The Web is an extremely fickle place. A Web service can be hot today, and dead in the water tomorrow. While there’s no true science for determining exactly what makes one stick while another languishes, there’s a lot to be learned after one fails. Considering a startup? Here are 10 recent failures to add to your case studies.
How Many Calendars Do We Need?
After the hype around RSS (really simply syndication, which makes it easy to subscribe to blogs and websites through a reader or your Google or Yahoo start page), RSS Calendar launched to enable the same type of functionality, including easily sharing your Outlook calendar with others. But, with calendars already built into Windows and Mac OS, and Google’s calendar just a keystroke away, it’s hard to imagine why you’d need another. In June, 2007, the company called it quits and auctioned itself off on eBay for $50,000. It was later purchased by Lookout Software.Lesson Learned: If people aren’t ready for RSS — both Forrester and Pew report that only 5% to 6% of the U.S. population actually use it — then they’re not ready for an RSS calendar.
A Case Against HyperLocal Content, Sort of
MyKinda launched last September as an Eastern European country-specific blog network, covering business, politics, culture, lifestyle, science and technology in local languages and some English translations. The site failed to draw in enough interest or advertising revenue. Eventually it started falling behind in payments to writers and ended up folding in February.Lesson Learned: It’s expensive to acquire good niche content, especially if you don’t already have the site visitors to earn advertising revenue from.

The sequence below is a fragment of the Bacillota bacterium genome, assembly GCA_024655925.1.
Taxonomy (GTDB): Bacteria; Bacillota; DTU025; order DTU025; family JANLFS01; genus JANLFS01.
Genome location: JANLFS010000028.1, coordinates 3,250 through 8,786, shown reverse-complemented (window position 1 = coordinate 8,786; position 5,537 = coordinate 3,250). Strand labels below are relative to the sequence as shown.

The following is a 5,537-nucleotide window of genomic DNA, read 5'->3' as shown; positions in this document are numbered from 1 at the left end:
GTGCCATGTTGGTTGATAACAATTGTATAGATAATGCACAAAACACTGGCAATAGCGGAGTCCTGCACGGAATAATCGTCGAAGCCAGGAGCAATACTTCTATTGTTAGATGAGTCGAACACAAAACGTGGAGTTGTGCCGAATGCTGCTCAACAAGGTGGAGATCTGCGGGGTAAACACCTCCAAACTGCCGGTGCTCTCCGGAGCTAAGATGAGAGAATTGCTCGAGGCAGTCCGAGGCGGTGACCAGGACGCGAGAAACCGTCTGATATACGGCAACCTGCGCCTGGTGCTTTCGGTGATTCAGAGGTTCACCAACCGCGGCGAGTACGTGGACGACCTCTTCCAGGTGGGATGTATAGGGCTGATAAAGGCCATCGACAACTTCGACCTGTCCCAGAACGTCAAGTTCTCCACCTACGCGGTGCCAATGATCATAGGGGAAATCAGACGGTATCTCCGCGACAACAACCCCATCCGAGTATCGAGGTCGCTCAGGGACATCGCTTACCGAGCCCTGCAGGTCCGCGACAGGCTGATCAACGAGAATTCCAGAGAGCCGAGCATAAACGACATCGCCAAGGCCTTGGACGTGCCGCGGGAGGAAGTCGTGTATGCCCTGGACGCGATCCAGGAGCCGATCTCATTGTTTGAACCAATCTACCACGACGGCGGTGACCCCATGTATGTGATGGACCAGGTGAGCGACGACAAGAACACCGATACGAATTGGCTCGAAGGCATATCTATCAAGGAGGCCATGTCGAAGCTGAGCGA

It’s Tough to Beat Craigslist
Microsoft jumped into Craigslist’s pool and realized it couldn’t keep its head above water. Launched in 2006 as a new free listings service, Windows Live Expo, will be discontinued on July 31. Its draw was enabling users to buy and sell merchandise, discover local events, find new jobs, or find a place to live. Products on Expo were listed by postal code, offering users the option to search for items within a 25-mile radius of their location. Even with its services being tied into other Microsoft products, like the ability to limit listings to e-mail or IM contacts, the site never came close to the recognition and popularity of Craigslist.Lesson Learned: If you’re going to take on a well-established competitor, you better offer something special.
Even Shy People Would Rather Go Out
MingleNow promoted itself as a virtual nightclub meant to help wallflowers feel a little more at ease and socialize online. Founded by BlueLithium in 2005, and later bought by Yahoo!, the community enabled users to connect with others who frequented the same venues. Social networks, however, have never truly been Yahoo!’s strong suit. The company previously dismissed another social network, Mixd, realizing it was time to start letting go of dead weight.Lesson Learned: Yahoo! doesn’t have the wherewithal to focus on another social network — it already has enough. Besides it acquired BlueLithium for its advertising network.
Photos are for Sharing
Launched in October 2006, ProtectMyPhotos, an online photo back-up site actually made it past the one-year-mark, closing down by December 2007. The site allowed users to upload their photos to back them up online, either saving hard drive space, or keeping them safe should a horrific event happen to their computer. An additional feature offered was photo restoration, but this was already available on other well-known photo websites (i.e. Snapfish) and at most drug stores, which offer online photo production as well. Plus, with the popularity of Flickr and Google’s Picasa, which offer social networking, ProtectMyPhotos didn’t really stand out from the crowd.Lesson Learned: The online media storage space is already overcrowded, and if your competitors go social, you probably have to go social.
The GPS of Instant Messaging